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Why Sukhothai is a great choice for a family visit

Sukhothai is an ancient Siamese city in Northern Thailand. It used to be the (obvious) capital of the Sukhothai Kingdom. The Sukhothai province is very much worth a visit with your family. Even though it’s not as well known as its counterpart Ayutthaya. But it’s just as impressive and without all the hordes of tourists. And you can roam around the site with a bike. Which makes it extra fun as a family activity. There are lots of things you can do here. You can easily add this site to your itinerary for 2 or 3 days, as part of an ultimate road trip through Thailand. Did I make you curious? Read on for 5 things to do in Sukhothai with kids.

A large seated Buddha statue inside a brick structure, showing signs of age and weathering. The statue's serene expression contrasts with the rough texture of the surrounding bricks.

Sukhothai Kingdom

Before I get to the juicy part, I’d like to tell you a little more about the site itself and its significance in Thai history. Sukhothai Historical Park isn’t just one site you can visit. There’s the centre part, where you will find some of the most known temples and buddha statues, but you need to travel around Sukhothai to see it all. All in all, there are 26 temples to see in 5 different zones.

Sukhothai is the biggest city in the Sukhothai province and it has about 600.000 inhabitants. The city is home to the UNESCO World Heritage site Sukhothai Historical Park. 200 ancient sites are scattered all around the area. Sukhothai is a concatenation of two words in old sanskrit, sukha meaning happiness and udaya meaning arise. This roughly translates to Dawn of Happiness. But when was Sukhothai formed?

An ancient stone Buddha statue sitting on a raised platform with steps, surrounded by lush greenery and historical ruins, under a bright blue sky with white clouds.

After years of fighting for it, independence from the Khmer Kingdom was reached in the 1230s. Which is when the region became known as Sukhothai Kingdom. The kingdom grew bigger and even reached the border of Laos, but when King Ramkamhaeng died it grew smaller again. In the mid 1300s it was, yet again, a small local kingdom. On to the present. Over the years Thailand has restored many of the ruins within the 70 km² historical park, a leftover of Thailand’s golden age.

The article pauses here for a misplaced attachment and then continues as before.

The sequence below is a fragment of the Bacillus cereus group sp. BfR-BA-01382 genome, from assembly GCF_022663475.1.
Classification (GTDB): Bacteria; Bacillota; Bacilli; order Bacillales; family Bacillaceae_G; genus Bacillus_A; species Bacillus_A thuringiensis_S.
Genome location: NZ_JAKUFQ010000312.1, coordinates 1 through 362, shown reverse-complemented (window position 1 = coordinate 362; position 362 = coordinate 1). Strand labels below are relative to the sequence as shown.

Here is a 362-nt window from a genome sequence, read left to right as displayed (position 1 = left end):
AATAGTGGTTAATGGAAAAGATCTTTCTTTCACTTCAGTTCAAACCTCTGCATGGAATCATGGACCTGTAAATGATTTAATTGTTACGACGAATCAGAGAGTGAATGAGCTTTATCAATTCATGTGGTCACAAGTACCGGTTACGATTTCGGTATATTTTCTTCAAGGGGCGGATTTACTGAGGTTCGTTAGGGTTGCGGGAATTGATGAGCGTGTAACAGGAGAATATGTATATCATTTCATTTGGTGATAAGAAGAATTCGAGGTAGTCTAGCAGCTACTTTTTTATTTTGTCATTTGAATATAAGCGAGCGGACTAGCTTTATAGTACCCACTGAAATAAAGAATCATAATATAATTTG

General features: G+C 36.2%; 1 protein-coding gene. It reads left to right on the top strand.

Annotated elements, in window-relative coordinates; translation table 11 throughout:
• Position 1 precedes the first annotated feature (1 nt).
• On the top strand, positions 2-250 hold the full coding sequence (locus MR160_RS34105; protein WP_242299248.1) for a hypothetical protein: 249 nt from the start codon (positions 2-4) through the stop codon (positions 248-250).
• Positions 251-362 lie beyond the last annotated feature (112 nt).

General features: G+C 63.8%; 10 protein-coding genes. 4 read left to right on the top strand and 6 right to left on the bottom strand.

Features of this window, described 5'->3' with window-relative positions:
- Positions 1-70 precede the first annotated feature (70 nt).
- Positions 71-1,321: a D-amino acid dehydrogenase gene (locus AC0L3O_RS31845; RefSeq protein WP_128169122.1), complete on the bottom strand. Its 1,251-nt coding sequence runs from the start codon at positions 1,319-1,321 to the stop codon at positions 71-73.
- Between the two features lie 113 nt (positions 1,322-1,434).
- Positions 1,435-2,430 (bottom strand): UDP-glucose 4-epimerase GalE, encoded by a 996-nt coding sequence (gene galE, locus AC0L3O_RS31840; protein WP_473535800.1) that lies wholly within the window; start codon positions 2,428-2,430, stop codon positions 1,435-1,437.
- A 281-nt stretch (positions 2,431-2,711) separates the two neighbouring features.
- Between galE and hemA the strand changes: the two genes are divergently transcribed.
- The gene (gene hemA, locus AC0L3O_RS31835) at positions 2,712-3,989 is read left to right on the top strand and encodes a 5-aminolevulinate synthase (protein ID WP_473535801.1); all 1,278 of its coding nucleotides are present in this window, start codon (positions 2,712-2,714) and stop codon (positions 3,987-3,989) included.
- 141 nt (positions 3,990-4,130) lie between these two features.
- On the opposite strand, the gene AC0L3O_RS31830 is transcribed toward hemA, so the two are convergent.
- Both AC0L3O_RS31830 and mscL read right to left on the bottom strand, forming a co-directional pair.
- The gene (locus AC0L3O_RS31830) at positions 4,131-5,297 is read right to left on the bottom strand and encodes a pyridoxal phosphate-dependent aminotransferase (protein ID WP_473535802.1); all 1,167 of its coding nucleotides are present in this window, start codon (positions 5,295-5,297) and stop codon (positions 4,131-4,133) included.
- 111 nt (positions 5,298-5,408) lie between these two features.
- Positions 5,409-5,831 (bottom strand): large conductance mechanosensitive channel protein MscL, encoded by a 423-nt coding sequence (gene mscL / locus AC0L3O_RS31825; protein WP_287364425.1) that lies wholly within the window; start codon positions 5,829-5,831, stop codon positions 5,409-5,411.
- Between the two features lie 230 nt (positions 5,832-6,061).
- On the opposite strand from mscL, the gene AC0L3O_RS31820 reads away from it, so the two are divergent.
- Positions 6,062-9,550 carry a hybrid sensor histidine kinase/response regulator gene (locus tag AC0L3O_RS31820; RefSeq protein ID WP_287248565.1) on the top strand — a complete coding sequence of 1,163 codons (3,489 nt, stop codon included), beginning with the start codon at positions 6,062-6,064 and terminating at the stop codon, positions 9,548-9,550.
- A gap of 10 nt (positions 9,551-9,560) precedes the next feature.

Top tip

If you’re in Sukhothai during a weekend, you should head out to the center zone after dark. The lights are all on and you’ll get a beautiful, almost fairytale view of this ancient city.

How to get there

If you’re only visiting Northern Thailand and you don’t have a car, then the obvious option is to travel to Sukhothai from Chiang Mai. From the capital of the north to Sukhothai Thani is about 300km. You can get there by train, bus, taxi and plane. Check 12go for the best rates.

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A tall standing Buddha statue flanked by brick pillars, with steps leading up to the statue. The sky above is bright with scattered clouds, highlighting the statue's faded details.

If you’re traveling to Sukhothai from Bangkok you can also travel there by train, bus and plane. It’s a slightly longer journey of about 435km.

But the most fun and my absolute top tip is to take your family on a self-drive through Thailand. Go on an ultimate road trip through Thailand with your kids from Bangkok to Chiang Mai and add Sukhothai to your itinerary.

Okay, enough about the history. Why should you visit Sukhothai with your family? And why is it fun for kids?

Let me tell you about the 5 things to do in Sukhothai with kids.

Biking through Sukhothai Historical Park

Children gathered around a few bicycles, with one boy in a yellow cap inspecting a red bike. The scene appears to be outside, with more bikes and a shop in the background.

The first thing to do is to hire a bike for every family member. There are a few rental companies in near vicinity of the historical park. The one where we rented and the rental company next door also had a few bikes with child seats on the back for toddlers.